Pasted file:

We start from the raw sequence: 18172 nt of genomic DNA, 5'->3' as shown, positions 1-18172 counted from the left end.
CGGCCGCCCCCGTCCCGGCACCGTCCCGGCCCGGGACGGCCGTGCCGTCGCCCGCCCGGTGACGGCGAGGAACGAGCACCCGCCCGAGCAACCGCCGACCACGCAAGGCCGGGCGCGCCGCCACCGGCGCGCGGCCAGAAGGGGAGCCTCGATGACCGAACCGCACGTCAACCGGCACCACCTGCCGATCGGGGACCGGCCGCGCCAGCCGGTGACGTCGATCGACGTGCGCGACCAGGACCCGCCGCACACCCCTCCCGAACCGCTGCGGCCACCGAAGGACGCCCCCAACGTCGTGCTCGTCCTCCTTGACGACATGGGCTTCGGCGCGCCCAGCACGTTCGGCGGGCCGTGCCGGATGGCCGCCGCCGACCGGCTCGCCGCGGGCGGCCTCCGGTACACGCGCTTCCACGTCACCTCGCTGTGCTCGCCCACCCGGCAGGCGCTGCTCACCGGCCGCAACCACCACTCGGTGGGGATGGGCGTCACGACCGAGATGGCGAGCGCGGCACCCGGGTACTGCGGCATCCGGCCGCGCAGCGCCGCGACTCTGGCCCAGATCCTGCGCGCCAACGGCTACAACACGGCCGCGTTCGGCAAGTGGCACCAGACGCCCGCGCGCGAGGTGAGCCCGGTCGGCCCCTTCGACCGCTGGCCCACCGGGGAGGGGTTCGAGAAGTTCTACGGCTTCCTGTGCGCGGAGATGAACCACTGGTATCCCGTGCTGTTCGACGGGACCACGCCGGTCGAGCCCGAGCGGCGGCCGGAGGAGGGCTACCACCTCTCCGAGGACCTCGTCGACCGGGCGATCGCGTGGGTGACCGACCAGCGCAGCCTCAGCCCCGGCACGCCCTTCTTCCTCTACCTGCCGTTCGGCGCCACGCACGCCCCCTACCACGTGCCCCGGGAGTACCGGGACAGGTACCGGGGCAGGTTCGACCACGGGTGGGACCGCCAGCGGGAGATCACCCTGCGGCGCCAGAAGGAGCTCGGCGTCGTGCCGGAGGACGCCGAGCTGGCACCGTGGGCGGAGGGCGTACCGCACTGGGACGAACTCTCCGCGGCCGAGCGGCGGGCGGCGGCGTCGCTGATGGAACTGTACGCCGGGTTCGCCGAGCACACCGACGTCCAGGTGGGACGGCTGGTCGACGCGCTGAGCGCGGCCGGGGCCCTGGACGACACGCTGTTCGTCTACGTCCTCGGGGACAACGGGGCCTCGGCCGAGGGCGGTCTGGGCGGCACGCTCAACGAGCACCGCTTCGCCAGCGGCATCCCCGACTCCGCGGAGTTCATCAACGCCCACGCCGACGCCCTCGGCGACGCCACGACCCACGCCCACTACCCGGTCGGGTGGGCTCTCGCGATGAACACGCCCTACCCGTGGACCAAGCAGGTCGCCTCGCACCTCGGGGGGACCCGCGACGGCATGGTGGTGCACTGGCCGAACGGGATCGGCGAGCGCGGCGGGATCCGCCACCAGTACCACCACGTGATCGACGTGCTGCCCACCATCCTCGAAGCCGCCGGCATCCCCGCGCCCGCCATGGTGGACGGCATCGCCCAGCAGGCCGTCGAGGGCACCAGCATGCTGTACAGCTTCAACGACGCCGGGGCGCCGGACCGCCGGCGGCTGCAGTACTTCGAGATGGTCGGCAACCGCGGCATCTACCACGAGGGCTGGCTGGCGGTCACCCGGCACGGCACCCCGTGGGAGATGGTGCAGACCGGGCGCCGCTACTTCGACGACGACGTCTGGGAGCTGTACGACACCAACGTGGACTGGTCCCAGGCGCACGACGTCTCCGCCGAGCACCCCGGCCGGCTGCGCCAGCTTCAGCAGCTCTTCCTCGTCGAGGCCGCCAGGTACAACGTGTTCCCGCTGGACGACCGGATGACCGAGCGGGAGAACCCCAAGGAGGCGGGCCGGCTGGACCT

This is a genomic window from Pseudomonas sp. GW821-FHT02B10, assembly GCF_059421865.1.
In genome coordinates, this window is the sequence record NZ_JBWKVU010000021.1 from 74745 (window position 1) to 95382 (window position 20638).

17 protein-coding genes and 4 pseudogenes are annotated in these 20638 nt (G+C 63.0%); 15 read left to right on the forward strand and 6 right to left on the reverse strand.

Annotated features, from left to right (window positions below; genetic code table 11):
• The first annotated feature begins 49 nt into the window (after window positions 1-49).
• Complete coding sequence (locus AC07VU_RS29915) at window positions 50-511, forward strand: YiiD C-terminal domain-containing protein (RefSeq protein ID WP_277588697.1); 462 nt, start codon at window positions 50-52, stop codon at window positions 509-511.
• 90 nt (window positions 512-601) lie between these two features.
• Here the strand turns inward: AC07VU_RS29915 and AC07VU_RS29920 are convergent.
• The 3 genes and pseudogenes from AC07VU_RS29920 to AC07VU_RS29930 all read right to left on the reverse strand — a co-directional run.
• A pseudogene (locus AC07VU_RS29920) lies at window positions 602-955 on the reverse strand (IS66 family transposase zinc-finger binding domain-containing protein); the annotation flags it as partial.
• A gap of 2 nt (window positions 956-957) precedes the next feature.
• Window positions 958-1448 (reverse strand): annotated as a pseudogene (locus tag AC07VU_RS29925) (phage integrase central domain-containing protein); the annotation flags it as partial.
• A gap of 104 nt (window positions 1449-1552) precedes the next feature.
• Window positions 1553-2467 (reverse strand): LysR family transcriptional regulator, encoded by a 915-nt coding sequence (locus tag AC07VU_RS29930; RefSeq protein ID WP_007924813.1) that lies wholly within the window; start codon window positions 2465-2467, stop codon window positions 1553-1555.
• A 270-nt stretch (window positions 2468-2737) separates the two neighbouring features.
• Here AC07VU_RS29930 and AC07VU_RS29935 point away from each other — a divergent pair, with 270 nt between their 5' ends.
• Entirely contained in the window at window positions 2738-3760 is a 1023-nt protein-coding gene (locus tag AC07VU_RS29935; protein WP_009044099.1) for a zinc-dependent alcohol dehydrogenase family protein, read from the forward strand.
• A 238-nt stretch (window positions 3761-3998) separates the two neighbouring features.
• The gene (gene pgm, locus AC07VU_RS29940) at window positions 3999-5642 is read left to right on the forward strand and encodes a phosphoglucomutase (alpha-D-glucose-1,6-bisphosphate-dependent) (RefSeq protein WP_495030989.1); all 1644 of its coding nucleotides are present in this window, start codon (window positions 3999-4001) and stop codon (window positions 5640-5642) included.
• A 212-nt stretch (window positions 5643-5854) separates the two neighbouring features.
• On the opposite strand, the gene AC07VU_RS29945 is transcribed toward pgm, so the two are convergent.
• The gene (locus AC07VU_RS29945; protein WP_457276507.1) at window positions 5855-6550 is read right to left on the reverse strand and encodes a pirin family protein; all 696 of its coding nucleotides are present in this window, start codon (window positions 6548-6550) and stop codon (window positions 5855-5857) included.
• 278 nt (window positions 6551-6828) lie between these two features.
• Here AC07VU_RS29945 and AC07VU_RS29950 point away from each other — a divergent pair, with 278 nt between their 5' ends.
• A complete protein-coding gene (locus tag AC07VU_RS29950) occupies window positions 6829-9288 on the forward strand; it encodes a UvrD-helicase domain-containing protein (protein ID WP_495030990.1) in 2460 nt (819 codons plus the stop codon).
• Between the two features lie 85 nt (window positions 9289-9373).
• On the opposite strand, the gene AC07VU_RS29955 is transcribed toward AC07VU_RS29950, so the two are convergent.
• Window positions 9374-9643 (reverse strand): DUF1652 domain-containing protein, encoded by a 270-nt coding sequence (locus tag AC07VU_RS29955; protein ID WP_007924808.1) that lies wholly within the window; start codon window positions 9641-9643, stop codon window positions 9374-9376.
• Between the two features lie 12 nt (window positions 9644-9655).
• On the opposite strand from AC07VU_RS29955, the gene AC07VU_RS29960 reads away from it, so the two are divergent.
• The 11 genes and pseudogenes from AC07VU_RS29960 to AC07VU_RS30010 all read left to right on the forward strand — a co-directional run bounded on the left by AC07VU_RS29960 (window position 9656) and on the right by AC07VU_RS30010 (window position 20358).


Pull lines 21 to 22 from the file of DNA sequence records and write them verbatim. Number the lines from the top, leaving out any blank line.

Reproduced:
• The gene (gene pgm, locus AC07VU_RS29940) at window positions 3999-5642 is read left to right on the forward strand and encodes a phosphoglucomutase (alpha-D-glucose-1,6-bisphosphate-dependent) (RefSeq protein WP_495030989.1); all 1644 of its coding nucleotides are present in this window, start codon (window positions 3999-4001) and stop codon (window positions 5640-5642) included.
• A 212-nt stretch (window positions 5643-5854) separates the two neighbouring features.